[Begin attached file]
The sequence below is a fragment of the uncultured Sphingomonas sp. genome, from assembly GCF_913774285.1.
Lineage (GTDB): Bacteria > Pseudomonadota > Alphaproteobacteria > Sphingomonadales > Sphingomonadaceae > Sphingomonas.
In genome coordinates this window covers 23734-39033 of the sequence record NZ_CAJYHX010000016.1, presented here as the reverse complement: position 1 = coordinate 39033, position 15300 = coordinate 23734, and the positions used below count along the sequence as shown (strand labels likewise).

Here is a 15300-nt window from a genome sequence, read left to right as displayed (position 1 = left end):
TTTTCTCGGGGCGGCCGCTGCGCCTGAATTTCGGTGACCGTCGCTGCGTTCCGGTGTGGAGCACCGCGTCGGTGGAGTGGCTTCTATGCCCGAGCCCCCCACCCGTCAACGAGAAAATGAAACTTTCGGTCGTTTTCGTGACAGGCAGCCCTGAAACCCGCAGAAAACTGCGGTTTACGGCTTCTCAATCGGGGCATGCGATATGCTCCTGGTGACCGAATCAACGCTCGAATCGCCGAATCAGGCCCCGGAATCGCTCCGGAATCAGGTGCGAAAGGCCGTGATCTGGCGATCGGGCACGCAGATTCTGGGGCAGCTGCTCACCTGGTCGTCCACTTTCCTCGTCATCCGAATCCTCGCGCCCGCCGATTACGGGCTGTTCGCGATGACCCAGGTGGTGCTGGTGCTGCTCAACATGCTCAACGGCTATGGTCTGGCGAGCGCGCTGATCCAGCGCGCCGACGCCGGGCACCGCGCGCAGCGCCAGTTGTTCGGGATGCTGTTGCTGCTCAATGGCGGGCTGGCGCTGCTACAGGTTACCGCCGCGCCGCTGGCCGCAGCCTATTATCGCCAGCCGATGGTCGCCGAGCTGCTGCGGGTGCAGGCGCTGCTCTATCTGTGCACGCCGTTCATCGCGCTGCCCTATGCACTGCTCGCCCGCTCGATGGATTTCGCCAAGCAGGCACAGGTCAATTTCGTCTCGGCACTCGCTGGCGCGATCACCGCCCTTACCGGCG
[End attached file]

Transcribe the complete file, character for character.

The sequence below is a fragment of the uncultured Sphingomonas sp. genome, from assembly GCF_913774285.1.
Lineage (GTDB): Bacteria > Pseudomonadota > Alphaproteobacteria > Sphingomonadales > Sphingomonadaceae > Sphingomonas.
In genome coordinates this window covers 23734-39033 of the sequence record NZ_CAJYHX010000016.1, presented here as the reverse complement: position 1 = coordinate 39033, position 15300 = coordinate 23734, and the positions used below count along the sequence as shown (strand labels likewise).

Here is a 15300-nt window from a genome sequence, read left to right as displayed (position 1 = left end):
TTTTCTCGGGGCGGCCGCTGCGCCTGAATTTCGGTGACCGTCGCTGCGTTCCGGTGTGGAGCACCGCGTCGGTGGAGTGGCTTCTATGCCCGAGCCCCCCACCCGTCAACGAGAAAATGAAACTTTCGGTCGTTTTCGTGACAGGCAGCCCTGAAACCCGCAGAAAACTGCGGTTTACGGCTTCTCAATCGGGGCATGCGATATGCTCCTGGTGACCGAATCAACGCTCGAATCGCCGAATCAGGCCCCGGAATCGCTCCGGAATCAGGTGCGAAAGGCCGTGATCTGGCGATCGGGCACGCAGATTCTGGGGCAGCTGCTCACCTGGTCGTCCACTTTCCTCGTCATCCGAATCCTCGCGCCCGCCGATTACGGGCTGTTCGCGATGACCCAGGTGGTGCTGGTGCTGCTCAACATGCTCAACGGCTATGGTCTGGCGAGCGCGCTGATCCAGCGCGCCGACGCCGGGCACCGCGCGCAGCGCCAGTTGTTCGGGATGCTGTTGCTGCTCAATGGCGGGCTGGCGCTGCTACAGGTTACCGCCGCGCCGCTGGCCGCAGCCTATTATCGCCAGCCGATGGTCGCCGAGCTGCTGCGGGTGCAGGCGCTGCTCTATCTGTGCACGCCGTTCATCGCGCTGCCCTATGCACTGCTCGCCCGCTCGATGGATTTCGCCAAGCAGGCACAGGTCAATTTCGTCTCGGCACTCGCTGGCGCGATCACCGCCCTTACCGGCG